Samantha’s belly grumbled embarrassingly loudly and shook her out of her reverie. She glared at herself in the mirror once more and then suddenly, in a fit of temper, ripped out the pins she had taken such pains with and let the bright reddish-brown locks fall over her shoulders and back in an abundance of unruly waves and curls.
“That settles that,” she said petulantly, spiting herself and her gnawing hunger. “Now I can’t go even if you
show up, Adrien.”
Too late, she realized she was hurting no one but herself. Adrien wouldn’t care. In his typical emotionless way, he would serenely ignore the possibility that she might be angry because of his tardiness. Then again, he might not show up at all. The lunch hour was long past. Was Jeannette still waiting for them in the restaurant with the chatty widow they had met on the bumpy stagecoach ride from Cheyenne to Denver? Mrs. Bane had taken it upon herself to be the girls’ unofficial chaperone. Or had Adrien gone straight to the restaurant because it was late? Had he just forgotten about their luncheon engagement?
“Damn him,” she swore softly. She was alone, and no one would hear the shocking breach of etiquette. “If I didn’t love him, I’d kill him.”
The knock on the door startled her. Her eyes nar
rowed, then widened in dismay as she remembered what she had done to her hair. Oh, why couldn’t he have come five minutes sooner, before she gave in to her temper?
“Go away, Adrien,” Samantha called reluctantly. “I have decided to forgo lunch today.” Would he be disappointed?
The knock sounded again, and she frowned as she started toward the door. “Didn’t you hear me?”
“Yeah, I heard you, Miss Kingsley, but why don’t you open up anyway?”
Samantha stopped. It wasn’t Adrien. She would recognize that voice anywhere, though. Tom…Tom…She couldn’t remember his last name, but the man had been at the stage depot last week when they arrived. He had taken an instant liking to her—a disagreeable liking at that. The man was downright rude. He was ignorant, as well, for he had followed her around all week, talked to her whenever he could, and would not accept her hints that she was not interested in him.
He was handsome, in a rugged sort of way. A young man, he was prospecting in Denver, trying to strike silver, like so many others. Gold had dwindled in the Pikes Peak region, but silver had only just been discovered the year before.
But Tom held no interest for her. In fact, he’d begun to frighten her, with the intimate way he spoke to her when no one else could hear, and the way his eyes roamed over her, as if he were trying to imagine what lay beneath her clothes and was doing a good job of imagining. But what disturbed her the most, what angered her, was that the man actually believed she was attracted to him despite her having gone out of her way to show him otherwise. The last time she had passed him in the hotel lobby, refusing even to glance his way, he had pulled her aside and warned her to stop playing hard to get! He had said he was running out of patience.
She had been so shocked that she hadn’t known what to say when Jeannette asked what was wrong.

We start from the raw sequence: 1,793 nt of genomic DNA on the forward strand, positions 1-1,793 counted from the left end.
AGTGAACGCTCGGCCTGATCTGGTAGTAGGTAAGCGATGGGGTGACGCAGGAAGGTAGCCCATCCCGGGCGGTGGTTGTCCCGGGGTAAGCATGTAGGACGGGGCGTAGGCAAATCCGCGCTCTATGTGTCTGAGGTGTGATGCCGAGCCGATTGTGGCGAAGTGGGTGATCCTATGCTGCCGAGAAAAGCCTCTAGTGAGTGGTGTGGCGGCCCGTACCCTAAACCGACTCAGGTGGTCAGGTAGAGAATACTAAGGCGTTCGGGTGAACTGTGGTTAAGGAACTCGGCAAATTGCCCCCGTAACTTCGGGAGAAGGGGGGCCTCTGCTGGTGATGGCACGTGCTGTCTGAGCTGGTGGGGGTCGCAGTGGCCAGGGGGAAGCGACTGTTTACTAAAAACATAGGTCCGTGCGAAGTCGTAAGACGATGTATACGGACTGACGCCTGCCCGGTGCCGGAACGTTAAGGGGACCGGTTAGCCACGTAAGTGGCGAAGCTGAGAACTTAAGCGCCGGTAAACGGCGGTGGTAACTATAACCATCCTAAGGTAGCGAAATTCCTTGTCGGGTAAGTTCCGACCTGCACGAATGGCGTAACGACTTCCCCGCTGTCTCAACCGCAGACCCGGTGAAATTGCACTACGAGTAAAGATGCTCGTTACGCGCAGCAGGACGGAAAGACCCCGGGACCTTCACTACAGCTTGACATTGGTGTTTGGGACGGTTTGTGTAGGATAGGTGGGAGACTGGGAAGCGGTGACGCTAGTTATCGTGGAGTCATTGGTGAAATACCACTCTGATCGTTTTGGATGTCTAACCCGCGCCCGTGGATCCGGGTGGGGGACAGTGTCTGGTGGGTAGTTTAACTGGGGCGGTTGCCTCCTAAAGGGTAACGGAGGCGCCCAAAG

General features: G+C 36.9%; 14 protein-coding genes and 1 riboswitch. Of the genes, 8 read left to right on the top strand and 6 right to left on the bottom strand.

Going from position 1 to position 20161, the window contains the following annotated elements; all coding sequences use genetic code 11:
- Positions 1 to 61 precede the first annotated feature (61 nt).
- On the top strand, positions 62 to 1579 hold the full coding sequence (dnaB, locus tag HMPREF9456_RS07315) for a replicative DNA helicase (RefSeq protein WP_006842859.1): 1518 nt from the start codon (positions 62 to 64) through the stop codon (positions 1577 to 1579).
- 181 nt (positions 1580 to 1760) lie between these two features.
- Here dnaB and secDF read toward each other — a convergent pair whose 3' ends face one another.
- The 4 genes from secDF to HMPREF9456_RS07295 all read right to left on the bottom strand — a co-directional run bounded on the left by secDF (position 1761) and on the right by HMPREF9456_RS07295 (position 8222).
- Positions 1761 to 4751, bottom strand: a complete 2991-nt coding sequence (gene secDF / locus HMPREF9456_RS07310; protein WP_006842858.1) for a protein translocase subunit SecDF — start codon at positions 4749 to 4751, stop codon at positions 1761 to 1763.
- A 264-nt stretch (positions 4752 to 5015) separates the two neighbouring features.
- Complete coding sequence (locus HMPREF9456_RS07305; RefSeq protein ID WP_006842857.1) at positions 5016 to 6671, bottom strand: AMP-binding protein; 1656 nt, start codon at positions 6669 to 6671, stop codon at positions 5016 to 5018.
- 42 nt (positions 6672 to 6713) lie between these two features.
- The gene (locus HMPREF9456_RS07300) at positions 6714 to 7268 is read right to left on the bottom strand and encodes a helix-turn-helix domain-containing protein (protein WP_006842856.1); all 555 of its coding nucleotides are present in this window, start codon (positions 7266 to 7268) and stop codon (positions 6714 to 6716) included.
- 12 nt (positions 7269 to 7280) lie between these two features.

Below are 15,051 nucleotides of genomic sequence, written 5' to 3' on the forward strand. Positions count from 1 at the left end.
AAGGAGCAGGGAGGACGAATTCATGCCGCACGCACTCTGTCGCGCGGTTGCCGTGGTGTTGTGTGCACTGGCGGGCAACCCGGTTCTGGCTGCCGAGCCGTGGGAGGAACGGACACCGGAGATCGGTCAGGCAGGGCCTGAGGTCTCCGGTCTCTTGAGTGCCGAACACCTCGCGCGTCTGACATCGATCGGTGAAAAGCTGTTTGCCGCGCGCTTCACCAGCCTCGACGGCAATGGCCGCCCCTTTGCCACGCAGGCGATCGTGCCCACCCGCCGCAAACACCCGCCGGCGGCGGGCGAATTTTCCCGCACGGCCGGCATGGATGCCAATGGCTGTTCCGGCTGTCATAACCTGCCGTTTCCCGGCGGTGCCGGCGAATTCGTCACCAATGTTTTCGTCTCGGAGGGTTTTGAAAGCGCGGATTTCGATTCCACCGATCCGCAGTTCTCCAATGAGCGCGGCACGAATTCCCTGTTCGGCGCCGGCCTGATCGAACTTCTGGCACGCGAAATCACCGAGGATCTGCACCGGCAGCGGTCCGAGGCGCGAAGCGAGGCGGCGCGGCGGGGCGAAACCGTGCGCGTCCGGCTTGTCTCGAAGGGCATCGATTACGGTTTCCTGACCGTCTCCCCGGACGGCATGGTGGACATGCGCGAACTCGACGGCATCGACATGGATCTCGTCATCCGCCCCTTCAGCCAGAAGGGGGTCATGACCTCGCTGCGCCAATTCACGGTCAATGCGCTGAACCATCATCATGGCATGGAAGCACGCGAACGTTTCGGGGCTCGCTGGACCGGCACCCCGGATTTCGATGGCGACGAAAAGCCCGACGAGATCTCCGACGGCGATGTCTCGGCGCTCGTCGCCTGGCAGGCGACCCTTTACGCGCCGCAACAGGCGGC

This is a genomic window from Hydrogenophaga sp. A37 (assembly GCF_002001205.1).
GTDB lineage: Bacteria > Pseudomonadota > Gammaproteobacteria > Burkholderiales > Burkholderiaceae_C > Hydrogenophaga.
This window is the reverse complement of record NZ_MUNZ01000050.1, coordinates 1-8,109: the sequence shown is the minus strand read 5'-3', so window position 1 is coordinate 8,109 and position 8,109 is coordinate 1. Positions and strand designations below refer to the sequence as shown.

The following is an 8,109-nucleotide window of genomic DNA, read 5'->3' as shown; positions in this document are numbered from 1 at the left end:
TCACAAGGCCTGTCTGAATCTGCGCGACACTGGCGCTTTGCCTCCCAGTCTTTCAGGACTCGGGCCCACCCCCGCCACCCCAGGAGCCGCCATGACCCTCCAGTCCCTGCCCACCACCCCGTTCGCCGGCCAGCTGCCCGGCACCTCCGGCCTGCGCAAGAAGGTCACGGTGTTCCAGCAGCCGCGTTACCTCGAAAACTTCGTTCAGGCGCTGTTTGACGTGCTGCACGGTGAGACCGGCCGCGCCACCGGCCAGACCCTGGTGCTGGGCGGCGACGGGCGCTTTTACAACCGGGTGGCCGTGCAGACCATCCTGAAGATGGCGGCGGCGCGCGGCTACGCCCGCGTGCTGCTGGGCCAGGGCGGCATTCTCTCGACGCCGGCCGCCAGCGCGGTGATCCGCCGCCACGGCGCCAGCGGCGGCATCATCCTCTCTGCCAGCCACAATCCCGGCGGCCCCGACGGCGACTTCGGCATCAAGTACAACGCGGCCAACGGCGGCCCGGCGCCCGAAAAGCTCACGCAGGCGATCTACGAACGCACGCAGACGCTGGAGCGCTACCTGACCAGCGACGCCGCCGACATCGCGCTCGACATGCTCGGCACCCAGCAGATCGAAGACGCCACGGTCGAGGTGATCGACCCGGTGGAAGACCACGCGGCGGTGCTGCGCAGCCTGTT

And now he was at her door.
He had the audacity to pound then, a loud and insistent pounding. “Come on now, Miss Kingsley, open up the door for me.”
“Get away from my door, do you hear?” she ordered angrily. “I’m not going to open it, so just leave.”
It was quiet for a moment, quiet enough to hear the doorknob turning. Samantha gasped. The nerve! Worse, the door was not locked. It opened slowly, and the tall young man stepped into the room. He grinned, quickly closing the door behind him.
Samantha was speechless—but only for a moment. “Are you crazy?” she demanded, her voice rising on each word. “Get out of my room!”
He just shook his head, amused. “I aim to stay, Missy, least till we’ve had a little talk.”
She threw up her hands. “Lord, you
crazy.” And then she drew herself up stiffly and attempted a calm approach. “Look, Mr…. whatever your—”
He cut her off with a narrowed look and said sharply, “Don’t pretend. You know my name. Tom Peesley.”
Samantha shrugged. She had never heard the name before, but she seemed to remember everything else he had ever said to her. It was because of him, and the way he stalked her, that she wouldn’t leave the hotel alone. He was always in the lobby, always, as though waiting for her.
“I don’t care. Can’t you understand? Why won’t you leave me alone?”
“I hear what you’re sayin’, Miss Kingsley, but I know better. When are you gonna stop pretendin’?”
“Just what is that supposed to mean?”
“You know exactly what I mean,” he growled. “You like me, but you gotta keep pretendin’.”
Samantha held her tongue. Was he angry? So far he had been a very exasperating man, hardheaded, per
sistent, but not really threatening. Yet he was huge, tall, and brawny, with enormous arms and shoulders, hard-muscled from working in other men’s mines when he wasn’t looking for his own stake. She remembered him telling her about that, that and the reason he stayed in Denver. He liked the excitement of a large city, and Denver was large, almost Eastern in its prosperity. Unlike most towns that had started with the gold rush, Denver had survived, and the town continued to grow.
“You didn’t answer me.” He ran a large hand through reddish-gold hair in a show of impatience and then pinned her with light brown eyes. “When are you gonna stop pretendin’ so we can get down to some serious courtin’? It’s time for some honest talk ’tween you and me.”
“You and me?” she snapped. “There
no you and me. Why can’t you get that through your head?”